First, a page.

(Corporate) Crime Most Definitely Pays

The New York Times reports that on August 7 a federal judge approved a settlement between the Justice Department and Morgan Stanley. Here’s the crime. In 2006 Morgan Stanley entered into a complex swap agreement with the New York electricity company KeySpan that gave it a stake in the profits of a competitor, enabling both to push up the price of electricity.

Here’s why crime pays. Total cost to New Yorkers from the price fixing: $300 million. Fees paid to Morgan Stanley for making the swap agreement: $21.6 million. Penalty Morgan Stanley is going to pay because of its crime: $4.8 million. And Morgan Stanley doesn’t have to admit any wrong doing.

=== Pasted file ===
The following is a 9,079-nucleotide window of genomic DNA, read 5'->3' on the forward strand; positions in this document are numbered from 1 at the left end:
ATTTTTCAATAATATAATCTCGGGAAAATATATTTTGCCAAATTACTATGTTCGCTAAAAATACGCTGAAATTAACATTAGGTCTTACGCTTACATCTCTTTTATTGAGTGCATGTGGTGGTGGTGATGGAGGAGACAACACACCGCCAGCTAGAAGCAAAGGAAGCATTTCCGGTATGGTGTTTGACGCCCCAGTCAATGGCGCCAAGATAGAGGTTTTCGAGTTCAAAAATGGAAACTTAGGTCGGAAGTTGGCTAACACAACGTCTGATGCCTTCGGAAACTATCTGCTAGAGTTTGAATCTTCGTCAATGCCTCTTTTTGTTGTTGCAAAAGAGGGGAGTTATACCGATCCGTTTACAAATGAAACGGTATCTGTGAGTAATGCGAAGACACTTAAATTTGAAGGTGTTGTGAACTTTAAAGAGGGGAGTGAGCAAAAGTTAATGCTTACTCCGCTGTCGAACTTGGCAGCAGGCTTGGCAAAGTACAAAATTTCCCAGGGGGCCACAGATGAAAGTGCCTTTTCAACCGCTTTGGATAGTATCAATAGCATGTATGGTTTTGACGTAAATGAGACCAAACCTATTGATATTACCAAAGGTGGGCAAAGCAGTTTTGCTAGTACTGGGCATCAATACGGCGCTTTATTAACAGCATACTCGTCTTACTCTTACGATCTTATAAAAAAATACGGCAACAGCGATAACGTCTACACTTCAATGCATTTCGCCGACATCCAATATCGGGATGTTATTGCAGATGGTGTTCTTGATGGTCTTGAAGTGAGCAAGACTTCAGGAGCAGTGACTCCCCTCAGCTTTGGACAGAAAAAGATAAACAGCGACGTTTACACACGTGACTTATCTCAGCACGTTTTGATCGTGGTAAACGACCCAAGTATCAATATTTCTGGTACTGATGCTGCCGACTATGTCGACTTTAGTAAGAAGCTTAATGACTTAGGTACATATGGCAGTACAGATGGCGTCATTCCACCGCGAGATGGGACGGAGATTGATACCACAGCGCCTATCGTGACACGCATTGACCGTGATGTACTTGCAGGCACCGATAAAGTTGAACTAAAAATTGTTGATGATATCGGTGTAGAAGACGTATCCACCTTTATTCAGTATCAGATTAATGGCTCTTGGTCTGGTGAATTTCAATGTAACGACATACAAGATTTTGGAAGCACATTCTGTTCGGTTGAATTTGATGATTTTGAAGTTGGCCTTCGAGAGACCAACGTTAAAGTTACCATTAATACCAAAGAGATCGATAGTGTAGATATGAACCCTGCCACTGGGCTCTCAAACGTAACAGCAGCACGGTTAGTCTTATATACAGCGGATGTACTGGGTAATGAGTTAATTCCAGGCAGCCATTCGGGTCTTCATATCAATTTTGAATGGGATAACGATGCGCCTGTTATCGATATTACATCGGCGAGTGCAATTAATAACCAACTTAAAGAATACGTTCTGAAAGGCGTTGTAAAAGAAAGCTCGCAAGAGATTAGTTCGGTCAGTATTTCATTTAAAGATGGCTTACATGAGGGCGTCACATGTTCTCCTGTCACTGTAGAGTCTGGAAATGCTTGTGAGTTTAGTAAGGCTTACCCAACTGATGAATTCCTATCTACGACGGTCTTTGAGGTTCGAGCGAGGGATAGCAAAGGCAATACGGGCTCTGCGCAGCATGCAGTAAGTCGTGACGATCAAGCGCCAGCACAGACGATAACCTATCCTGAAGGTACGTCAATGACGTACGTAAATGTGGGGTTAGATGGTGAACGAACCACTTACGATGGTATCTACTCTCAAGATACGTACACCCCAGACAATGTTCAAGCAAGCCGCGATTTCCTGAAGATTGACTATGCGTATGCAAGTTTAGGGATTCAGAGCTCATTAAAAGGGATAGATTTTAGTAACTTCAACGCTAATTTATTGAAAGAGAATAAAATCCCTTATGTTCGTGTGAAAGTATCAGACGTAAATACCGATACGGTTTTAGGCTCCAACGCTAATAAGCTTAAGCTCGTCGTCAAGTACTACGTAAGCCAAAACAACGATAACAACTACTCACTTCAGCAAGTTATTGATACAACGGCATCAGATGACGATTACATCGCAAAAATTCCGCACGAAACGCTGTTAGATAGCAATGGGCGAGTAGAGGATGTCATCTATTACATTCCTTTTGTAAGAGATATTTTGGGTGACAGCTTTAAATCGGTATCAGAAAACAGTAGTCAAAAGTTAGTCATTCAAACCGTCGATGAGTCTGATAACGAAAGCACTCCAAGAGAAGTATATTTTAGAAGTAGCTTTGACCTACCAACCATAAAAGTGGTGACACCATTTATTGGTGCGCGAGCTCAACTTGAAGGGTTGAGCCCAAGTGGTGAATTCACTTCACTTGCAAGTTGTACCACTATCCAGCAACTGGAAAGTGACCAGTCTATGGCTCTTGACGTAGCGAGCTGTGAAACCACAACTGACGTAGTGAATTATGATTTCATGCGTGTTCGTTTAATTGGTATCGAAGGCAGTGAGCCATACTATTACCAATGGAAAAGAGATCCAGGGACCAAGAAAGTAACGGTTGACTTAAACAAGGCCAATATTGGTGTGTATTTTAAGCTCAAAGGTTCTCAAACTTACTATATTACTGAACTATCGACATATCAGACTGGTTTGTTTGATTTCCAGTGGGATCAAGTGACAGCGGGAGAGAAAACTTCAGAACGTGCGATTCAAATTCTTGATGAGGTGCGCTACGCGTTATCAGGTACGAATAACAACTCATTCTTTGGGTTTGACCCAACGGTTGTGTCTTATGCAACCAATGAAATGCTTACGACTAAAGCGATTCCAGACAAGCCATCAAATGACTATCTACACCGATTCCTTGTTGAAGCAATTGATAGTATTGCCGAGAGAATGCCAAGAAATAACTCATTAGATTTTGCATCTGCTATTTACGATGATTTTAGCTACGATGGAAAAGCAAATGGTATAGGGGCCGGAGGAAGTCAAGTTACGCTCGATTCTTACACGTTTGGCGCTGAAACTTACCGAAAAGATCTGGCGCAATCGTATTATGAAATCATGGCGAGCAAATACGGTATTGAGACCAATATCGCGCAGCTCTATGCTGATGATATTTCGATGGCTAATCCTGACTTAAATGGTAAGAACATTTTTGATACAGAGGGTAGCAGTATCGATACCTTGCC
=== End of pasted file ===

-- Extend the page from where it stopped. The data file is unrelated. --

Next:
There will be no further prosecution.

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David Morris

David Morris is co-founder of the Institute for Local Self-Reliance and currently ILSR's distinguished fellow. His five non-fiction books range from an analysis of Chilean development to the future of electric power to the transformation of cities and neighborhoods.  For 14 years he was a regular columnist for the Saint Paul Pioneer Press. His essays on public policy have appeared in the New York TimesWall Street Journal, Washington PostSalonAlternetCommon Dreams, and the Huffington Post.